The power steering pump I'm using is a Saginaw P-Series pump. I picked a Jeep CJ7 model from 1980 or later because it has an o-ring seal. The Buick 225 or 231 engine did not always come with power steering, so I bought a set of 3 brackets on eBay. These were advertised for a 1970 Buick 350 (V8) engine. It is important to get all 3 bracket parts.
The 2 stamped steel brackets mount to the power steering pump with two 3/8"-16 nuts and two 3/8"-16 screws that are 3/4" long at maximum (they have to fit under the pulley). The triangular bracket fits to the block on the driver's side with two 3/8"-16 x 1" screws and a 3/8"-16 x 4.5" screw for the bolt that adjusts the tension on the drive belt. The pump pivot point is secured with a 3/8"-16 x 3.5" screw and nut. The final pump angle is tilted a little toward the driver's side - just FYI.
Alternator and Air Conditioning Compressor & Brackets
The used Buick 231 V6 engine came with an alternator bracket that mounts to the passenger's side of the engine. There was no mount for an AC compressor.
I want to mount a Sanden 508 compressor, since these are considered highly efficient and compact. Mounting an AC compressor is a challenge:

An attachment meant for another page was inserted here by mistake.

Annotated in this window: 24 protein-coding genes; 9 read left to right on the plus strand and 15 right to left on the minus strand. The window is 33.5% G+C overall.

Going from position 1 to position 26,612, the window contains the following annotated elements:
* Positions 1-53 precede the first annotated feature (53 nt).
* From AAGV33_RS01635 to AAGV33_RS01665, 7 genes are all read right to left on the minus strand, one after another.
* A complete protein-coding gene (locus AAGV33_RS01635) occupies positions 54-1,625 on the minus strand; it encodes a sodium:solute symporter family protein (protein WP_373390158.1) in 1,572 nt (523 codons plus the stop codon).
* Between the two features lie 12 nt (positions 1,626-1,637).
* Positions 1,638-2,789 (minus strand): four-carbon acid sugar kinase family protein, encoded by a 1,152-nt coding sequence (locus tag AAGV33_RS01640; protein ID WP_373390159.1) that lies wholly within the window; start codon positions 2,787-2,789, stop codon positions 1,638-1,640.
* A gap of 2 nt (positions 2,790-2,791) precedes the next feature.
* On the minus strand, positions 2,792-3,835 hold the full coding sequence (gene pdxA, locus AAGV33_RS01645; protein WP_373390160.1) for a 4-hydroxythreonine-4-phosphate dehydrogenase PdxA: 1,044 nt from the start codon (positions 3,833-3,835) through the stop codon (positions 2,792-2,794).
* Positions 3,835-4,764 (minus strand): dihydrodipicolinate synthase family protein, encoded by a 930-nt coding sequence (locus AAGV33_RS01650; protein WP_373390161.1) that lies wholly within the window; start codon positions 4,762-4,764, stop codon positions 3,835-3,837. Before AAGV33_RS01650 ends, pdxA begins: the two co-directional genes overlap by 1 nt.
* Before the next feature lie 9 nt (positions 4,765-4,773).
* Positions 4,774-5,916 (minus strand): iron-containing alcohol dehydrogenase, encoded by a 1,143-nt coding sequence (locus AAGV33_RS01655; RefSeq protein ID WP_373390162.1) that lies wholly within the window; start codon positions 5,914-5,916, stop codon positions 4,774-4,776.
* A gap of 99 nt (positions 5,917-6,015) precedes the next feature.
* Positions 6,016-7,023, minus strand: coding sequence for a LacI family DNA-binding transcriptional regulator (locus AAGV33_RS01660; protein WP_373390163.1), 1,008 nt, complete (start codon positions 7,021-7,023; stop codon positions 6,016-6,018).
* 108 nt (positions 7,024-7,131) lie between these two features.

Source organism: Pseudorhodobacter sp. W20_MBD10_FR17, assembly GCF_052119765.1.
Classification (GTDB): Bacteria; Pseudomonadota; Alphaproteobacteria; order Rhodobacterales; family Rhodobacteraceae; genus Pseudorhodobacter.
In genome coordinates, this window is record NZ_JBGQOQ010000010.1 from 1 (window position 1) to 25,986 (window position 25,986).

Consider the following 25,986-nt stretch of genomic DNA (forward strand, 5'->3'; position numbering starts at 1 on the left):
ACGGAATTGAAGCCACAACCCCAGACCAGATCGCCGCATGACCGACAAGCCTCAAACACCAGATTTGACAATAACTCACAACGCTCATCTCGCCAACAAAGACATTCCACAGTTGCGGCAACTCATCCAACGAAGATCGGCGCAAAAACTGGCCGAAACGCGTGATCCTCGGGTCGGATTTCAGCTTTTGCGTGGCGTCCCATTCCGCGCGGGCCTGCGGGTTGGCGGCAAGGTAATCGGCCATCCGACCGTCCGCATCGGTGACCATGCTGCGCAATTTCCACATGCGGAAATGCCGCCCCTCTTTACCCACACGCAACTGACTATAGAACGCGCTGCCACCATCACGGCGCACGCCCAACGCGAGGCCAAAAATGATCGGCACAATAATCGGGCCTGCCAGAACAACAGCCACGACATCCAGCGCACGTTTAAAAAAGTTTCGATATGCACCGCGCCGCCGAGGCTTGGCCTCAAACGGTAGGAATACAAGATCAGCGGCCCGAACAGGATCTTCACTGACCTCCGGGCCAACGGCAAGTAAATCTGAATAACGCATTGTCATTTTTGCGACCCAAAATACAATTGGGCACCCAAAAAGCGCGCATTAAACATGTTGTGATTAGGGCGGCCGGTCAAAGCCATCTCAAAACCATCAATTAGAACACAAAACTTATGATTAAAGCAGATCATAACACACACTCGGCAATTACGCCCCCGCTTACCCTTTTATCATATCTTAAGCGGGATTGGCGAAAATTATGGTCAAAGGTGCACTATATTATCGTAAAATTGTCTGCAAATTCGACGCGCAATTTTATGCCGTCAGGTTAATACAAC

So I'm now thinking of making a custom mounting plate/bracket for the passenger's side of the engine that mounts the Sanden 508 AC compressor and the alternator.
The pulley system is redone with March Performance pulleys - a triple belt pulley on the crankshaft (March P/N 4221) and a triple pulley on the water pump (March P/N 4222). The power steering pump is driven with the stock single pulley on the power steering pump, and drives off the inner (rear) pulley groove on the crankshaft. The alternator currently is driven with the stock single pulley on the alternator, and the drive belt goes around the middle groove of the crankshaft pulley and the inside (rear) groove of the water pump pulley.
The final installation may require a double pulley on the alternator so that I can move the alternator drive belt forward 1 pulley groove to make room for the AC compressor drive belt. I have not yet mounted the AC compressor, so I don't know if a single groove or double groove pulley is needed on the compressor. The AC compressor will likely be driven with a single belt, but the double groove pulley might be needed to space the pulley to the correct position. The AC drive belt will likely go around the middle or outer (forward) groove of the crankshaft pulley and the inner (rear) or middle groove of the water pump pulley, and will be tensioned with the AC compressor.
There is an outer (forward) groove on the water pump pulley that is not used.
All the belts are single V belts that are 1/2" or 9/16" wide at the top (widest) part. The power steering pump works with a 49" long belt. It looks like I will be using a 41" long belt on the alternator. I haven't mounted the AC compressor, so the length is not determined yet. But it will be longer than the alternator belt.
Buick 231 Engine Resources: